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Ruth Dudley Edwards Books In Order

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Publication Order of Robert Amiss Books

Corridors of Death (1982)Description / Buy at Amazon
The Saint Valentine's Day Murders (1984)Description / Buy at Amazon
The English School of Murder (1990)Description / Buy at Amazon
Clubbed to Death (1992)Description / Buy at Amazon
Matricide at St. Martha's (1995)Description / Buy at Amazon
Ten Lords A-Leaping (1996)Description / Buy at Amazon
Murder in a Cathedral (1997)Description / Buy at Amazon
Publish and Be Murdered (1999)Description / Buy at Amazon
The Anglo-Irish Murders (2000)Description / Buy at Amazon
Carnage on the Committee (2004)Description / Buy at Amazon
Murdering Americans (2007)Description / Buy at Amazon
Killing the Emperors (2012)Description / Buy at Amazon

Publication Order of Non-Fiction Books

An Atlas of Irish History (1973)Description / Buy at Amazon
Daniel O'Connell and His World (1975)Description / Buy at Amazon
James Connolly (1981)Description / Buy at Amazon
Harold Macmillan (1985)Description / Buy at Amazon
Victor Gollancz (1987)Description / Buy at Amazon
Patrick Pearse (1990)Description / Buy at Amazon
The Pursuit of Reason (1993)Description / Buy at Amazon
True Brits (1994)Description / Buy at Amazon
The Faithful Tribe (1999)Description / Buy at Amazon
Newspapermen (2003)Description / Buy at Amazon
Aftermath (2009)Description / Buy at Amazon
The Seven (2016)Description / Buy at Amazon

Publication Order of Anthologies

The Oxford Book of Detective Stories(2000)Description / Buy at Amazon
Down These Green Streets(2011)Description / Buy at Amazon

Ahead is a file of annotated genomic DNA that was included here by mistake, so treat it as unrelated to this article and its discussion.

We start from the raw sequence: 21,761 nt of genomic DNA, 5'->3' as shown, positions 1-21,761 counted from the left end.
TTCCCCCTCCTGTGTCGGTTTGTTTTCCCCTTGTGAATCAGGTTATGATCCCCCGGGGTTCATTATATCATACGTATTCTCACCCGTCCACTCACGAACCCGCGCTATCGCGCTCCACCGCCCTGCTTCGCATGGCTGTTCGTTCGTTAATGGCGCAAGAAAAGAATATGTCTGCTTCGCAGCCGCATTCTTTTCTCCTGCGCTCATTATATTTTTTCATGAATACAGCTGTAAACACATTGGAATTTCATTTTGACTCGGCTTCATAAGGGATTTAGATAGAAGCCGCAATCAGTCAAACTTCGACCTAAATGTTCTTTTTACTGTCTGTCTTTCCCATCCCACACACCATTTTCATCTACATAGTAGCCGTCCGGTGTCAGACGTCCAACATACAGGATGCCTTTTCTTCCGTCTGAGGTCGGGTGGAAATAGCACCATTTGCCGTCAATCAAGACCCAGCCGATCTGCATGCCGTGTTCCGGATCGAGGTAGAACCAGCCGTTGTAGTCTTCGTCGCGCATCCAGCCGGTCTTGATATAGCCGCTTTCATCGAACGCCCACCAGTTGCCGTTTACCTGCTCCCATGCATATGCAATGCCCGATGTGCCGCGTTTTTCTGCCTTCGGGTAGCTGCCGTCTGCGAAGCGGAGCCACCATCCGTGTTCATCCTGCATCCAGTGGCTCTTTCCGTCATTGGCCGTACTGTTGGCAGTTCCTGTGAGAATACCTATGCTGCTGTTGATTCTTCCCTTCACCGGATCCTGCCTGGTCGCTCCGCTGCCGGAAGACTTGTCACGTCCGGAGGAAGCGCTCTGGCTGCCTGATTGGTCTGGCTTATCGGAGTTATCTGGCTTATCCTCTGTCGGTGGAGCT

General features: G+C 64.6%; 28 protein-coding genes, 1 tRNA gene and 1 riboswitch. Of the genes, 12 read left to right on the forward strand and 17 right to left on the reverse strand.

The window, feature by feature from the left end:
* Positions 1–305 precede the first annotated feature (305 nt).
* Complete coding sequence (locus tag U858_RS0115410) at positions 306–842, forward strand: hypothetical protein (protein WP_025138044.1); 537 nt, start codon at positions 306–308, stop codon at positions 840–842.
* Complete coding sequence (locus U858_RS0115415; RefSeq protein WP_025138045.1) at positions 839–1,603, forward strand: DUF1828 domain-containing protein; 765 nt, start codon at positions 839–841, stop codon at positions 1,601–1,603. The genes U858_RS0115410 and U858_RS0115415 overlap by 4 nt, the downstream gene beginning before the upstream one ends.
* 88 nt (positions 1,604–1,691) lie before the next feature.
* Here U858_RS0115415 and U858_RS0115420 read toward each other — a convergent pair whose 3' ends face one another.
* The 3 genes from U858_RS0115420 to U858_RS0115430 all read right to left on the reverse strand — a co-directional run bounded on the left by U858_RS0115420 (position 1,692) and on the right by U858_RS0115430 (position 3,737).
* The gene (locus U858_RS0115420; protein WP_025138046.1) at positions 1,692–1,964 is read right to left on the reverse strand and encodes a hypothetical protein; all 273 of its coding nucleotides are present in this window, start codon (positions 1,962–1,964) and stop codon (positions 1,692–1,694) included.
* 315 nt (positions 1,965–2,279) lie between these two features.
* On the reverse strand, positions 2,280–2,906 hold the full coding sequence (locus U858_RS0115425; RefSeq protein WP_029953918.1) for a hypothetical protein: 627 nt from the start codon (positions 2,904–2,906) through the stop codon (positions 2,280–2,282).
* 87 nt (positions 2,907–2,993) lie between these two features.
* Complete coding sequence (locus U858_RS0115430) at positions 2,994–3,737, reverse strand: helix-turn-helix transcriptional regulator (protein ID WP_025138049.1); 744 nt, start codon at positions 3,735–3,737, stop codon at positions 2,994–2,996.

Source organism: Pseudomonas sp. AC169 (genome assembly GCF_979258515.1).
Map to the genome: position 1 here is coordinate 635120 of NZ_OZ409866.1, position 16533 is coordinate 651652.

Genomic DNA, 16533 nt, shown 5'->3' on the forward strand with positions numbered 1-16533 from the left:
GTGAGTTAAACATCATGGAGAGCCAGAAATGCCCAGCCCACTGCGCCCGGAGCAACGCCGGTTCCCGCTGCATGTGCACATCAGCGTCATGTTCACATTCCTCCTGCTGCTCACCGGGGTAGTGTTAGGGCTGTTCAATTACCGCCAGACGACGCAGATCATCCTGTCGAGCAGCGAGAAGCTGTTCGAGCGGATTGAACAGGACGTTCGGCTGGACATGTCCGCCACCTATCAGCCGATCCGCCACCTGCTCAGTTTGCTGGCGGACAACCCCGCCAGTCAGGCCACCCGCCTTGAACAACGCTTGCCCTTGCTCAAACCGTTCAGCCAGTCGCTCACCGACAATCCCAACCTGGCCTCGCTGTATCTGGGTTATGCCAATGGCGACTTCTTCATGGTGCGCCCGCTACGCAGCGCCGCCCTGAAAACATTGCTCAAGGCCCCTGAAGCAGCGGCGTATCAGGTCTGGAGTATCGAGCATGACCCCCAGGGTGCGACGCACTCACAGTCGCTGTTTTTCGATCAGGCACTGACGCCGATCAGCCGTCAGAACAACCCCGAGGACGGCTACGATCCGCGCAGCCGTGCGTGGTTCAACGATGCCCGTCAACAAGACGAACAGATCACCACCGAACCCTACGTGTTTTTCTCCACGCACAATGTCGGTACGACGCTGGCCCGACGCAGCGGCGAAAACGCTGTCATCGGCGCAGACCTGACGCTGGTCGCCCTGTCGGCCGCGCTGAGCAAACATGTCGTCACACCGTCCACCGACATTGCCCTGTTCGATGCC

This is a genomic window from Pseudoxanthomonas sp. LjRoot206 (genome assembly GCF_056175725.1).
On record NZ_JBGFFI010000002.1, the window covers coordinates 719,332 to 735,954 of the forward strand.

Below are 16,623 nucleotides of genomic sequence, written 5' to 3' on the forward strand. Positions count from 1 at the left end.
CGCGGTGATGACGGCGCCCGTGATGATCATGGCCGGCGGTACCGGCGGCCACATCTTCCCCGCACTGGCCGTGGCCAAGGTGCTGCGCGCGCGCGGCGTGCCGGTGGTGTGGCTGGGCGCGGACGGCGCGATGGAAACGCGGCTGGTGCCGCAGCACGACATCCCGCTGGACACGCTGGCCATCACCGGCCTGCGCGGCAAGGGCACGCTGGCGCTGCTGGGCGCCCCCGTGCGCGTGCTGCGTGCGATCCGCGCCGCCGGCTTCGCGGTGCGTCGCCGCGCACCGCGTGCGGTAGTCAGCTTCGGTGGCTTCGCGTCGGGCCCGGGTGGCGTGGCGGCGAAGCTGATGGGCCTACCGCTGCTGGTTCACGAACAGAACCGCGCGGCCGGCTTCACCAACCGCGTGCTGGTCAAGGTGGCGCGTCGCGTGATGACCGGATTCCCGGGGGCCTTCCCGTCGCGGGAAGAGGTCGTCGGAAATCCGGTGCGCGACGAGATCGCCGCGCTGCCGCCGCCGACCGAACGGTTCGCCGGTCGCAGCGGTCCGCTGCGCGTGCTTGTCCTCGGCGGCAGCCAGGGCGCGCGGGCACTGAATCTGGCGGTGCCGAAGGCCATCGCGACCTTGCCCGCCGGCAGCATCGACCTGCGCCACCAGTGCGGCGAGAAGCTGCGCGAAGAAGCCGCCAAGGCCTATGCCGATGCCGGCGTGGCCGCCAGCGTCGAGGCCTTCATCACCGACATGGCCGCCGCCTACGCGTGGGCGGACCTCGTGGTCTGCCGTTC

Deadly Pleasures(2013)Description / Buy at Amazon
Belfast Noir(2014)Description / Buy at Amazon
Bodies in the Bookshop(2014)Description / Buy at Amazon

Ruth Dudley Edwards
Ruth Dudley Edwards was born in Dublin, Ireland on May 24, 1944. After being a teacher, a Cambridge postgraduate, a marketing executive, and a civil servant, she became a full-time writer. A broadcaster, a journalist, a historian, and a prize winning biographer living in London, who has lived in England since 1965 and describes herself as a Unionist and British-Irish.

She first graduated from University College, Dublin, and has said that she loved her time at UCD but left Ireland subsequently to escape from the Catholic Church’s influence, and a culture which backed ‘physical force nationalism’. Ruth ended up studying at two Cambridge University colleges, Wolfson and Girton.

“Corridors of Death” was short listed for the CWA John Creasey Memorial Dagger, while two others got nominations for the CWA Last Laugh Award.

Ruth has been a columnist with the Daily Telegraph, The News Letter, Irish Sunday Independent, and Sunday Telegraph. Two of Ruth’s short stories have appeared in The Economist and the Oxford Book of Detective Stories.

“Corridors of Death” is the first novel in the “Robert Amiss” series and was released in 1981. Beaten to death with a piece of abstract sculpture that was called ‘Reconciliation’, Whitehall departmental head Sir Nicholas Clark’s claimed by all of his colleagues to have been a respected and fine public servant cut off right in his prime. Bewildered by the labyrinthine bureaucracy of Whitehall, Scotland Yard’s Superintendent Jim Milton recognizes a potential ally in Robert Amiss, Clark’s young Private Secretary.

Milton quickly learns from Amiss how Whitehall works: it can be Machiavellian and possibly even homicidal, that Sir Nicholas was widely loathed and obnoxious, and that he’d spent the weeks before getting murdered antagonizing and upsetting associates and family. On the last morning on earth was spent gleefully observing the success of his plan to humiliate his department and minister publicly. And they still need to learn who wielded the blunt instrument.